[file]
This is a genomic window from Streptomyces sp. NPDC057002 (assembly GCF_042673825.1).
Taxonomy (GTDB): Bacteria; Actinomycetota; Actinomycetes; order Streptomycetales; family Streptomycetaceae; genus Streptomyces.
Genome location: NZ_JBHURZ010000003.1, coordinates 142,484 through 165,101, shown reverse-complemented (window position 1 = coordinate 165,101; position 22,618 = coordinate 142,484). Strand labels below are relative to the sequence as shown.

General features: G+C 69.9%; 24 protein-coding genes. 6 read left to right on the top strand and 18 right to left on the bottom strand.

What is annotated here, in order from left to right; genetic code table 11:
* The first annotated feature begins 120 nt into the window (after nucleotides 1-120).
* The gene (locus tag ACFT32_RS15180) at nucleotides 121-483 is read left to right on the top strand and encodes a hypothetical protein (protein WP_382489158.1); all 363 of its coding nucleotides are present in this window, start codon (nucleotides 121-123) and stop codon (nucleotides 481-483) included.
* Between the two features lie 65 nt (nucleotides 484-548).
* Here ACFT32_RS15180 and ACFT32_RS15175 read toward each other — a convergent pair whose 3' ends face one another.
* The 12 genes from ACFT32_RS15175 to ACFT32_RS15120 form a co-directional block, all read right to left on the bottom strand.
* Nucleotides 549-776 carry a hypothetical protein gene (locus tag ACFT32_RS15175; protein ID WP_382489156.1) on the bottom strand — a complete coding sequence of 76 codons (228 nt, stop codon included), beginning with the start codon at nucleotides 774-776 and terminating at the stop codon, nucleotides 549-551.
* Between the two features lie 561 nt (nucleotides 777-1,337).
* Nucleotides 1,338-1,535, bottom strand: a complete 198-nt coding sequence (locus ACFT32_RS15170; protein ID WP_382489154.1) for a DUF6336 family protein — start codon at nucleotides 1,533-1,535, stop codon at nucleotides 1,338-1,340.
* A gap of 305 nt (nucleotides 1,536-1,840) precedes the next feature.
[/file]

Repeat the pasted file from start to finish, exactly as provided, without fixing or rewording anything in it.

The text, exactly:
This is a genomic window from Streptomyces sp. NPDC057002 (assembly GCF_042673825.1).
Taxonomy (GTDB): Bacteria; Actinomycetota; Actinomycetes; order Streptomycetales; family Streptomycetaceae; genus Streptomyces.
Genome location: NZ_JBHURZ010000003.1, coordinates 142,484 through 165,101, shown reverse-complemented (window position 1 = coordinate 165,101; position 22,618 = coordinate 142,484). Strand labels below are relative to the sequence as shown.

General features: G+C 69.9%; 24 protein-coding genes. 6 read left to right on the top strand and 18 right to left on the bottom strand.

What is annotated here, in order from left to right; genetic code table 11:
* The first annotated feature begins 120 nt into the window (after nucleotides 1-120).
* The gene (locus tag ACFT32_RS15180) at nucleotides 121-483 is read left to right on the top strand and encodes a hypothetical protein (protein WP_382489158.1); all 363 of its coding nucleotides are present in this window, start codon (nucleotides 121-123) and stop codon (nucleotides 481-483) included.
* Between the two features lie 65 nt (nucleotides 484-548).
* Here ACFT32_RS15180 and ACFT32_RS15175 read toward each other — a convergent pair whose 3' ends face one another.
* The 12 genes from ACFT32_RS15175 to ACFT32_RS15120 form a co-directional block, all read right to left on the bottom strand.
* Nucleotides 549-776 carry a hypothetical protein gene (locus tag ACFT32_RS15175; protein ID WP_382489156.1) on the bottom strand — a complete coding sequence of 76 codons (228 nt, stop codon included), beginning with the start codon at nucleotides 774-776 and terminating at the stop codon, nucleotides 549-551.
* Between the two features lie 561 nt (nucleotides 777-1,337).
* Nucleotides 1,338-1,535, bottom strand: a complete 198-nt coding sequence (locus ACFT32_RS15170; protein ID WP_382489154.1) for a DUF6336 family protein — start codon at nucleotides 1,533-1,535, stop codon at nucleotides 1,338-1,340.
* A gap of 305 nt (nucleotides 1,536-1,840) precedes the next feature.